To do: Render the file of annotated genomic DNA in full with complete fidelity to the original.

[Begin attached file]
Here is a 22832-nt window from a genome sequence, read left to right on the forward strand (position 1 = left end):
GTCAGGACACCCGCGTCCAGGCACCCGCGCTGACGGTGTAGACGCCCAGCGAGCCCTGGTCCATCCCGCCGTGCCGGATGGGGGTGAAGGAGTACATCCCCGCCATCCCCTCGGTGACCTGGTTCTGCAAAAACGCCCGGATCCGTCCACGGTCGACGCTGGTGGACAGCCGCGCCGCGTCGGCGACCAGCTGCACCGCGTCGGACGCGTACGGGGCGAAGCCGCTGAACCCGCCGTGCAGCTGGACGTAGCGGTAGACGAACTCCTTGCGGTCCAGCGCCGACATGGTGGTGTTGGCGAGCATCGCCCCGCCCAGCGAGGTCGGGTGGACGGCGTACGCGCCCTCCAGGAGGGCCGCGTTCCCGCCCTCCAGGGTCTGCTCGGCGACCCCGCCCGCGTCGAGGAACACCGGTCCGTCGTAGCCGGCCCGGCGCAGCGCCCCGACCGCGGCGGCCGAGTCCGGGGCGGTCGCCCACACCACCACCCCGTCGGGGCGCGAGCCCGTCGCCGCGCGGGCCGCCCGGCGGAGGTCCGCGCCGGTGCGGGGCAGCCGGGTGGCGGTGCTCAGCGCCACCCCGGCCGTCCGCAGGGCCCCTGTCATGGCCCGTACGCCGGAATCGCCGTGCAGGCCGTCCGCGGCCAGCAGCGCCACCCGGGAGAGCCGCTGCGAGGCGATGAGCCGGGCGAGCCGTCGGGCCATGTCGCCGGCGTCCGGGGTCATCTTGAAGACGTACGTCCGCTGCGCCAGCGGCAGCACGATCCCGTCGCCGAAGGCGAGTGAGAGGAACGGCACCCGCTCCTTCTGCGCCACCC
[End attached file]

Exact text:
Here is a 22832-nt window from a genome sequence, read left to right on the forward strand (position 1 = left end):
GTCAGGACACCCGCGTCCAGGCACCCGCGCTGACGGTGTAGACGCCCAGCGAGCCCTGGTCCATCCCGCCGTGCCGGATGGGGGTGAAGGAGTACATCCCCGCCATCCCCTCGGTGACCTGGTTCTGCAAAAACGCCCGGATCCGTCCACGGTCGACGCTGGTGGACAGCCGCGCCGCGTCGGCGACCAGCTGCACCGCGTCGGACGCGTACGGGGCGAAGCCGCTGAACCCGCCGTGCAGCTGGACGTAGCGGTAGACGAACTCCTTGCGGTCCAGCGCCGACATGGTGGTGTTGGCGAGCATCGCCCCGCCCAGCGAGGTCGGGTGGACGGCGTACGCGCCCTCCAGGAGGGCCGCGTTCCCGCCCTCCAGGGTCTGCTCGGCGACCCCGCCCGCGTCGAGGAACACCGGTCCGTCGTAGCCGGCCCGGCGCAGCGCCCCGACCGCGGCGGCCGAGTCCGGGGCGGTCGCCCACACCACCACCCCGTCGGGGCGCGAGCCCGTCGCCGCGCGGGCCGCCCGGCGGAGGTCCGCGCCGGTGCGGGGCAGCCGGGTGGCGGTGCTCAGCGCCACCCCGGCCGTCCGCAGGGCCCCTGTCATGGCCCGTACGCCGGAATCGCCGTGCAGGCCGTCCGCGGCCAGCAGCGCCACCCGGGAGAGCCGCTGCGAGGCGATGAGCCGGGCGAGCCGTCGGGCCATGTCGCCGGCGTCCGGGGTCATCTTGAAGACGTACGTCCGCTGCGCCAGCGGCAGCACGATCCCGTCGCCGAAGGCGAGTGAGAGGAACGGCACCCGCTCCTTCTGCGCCACCC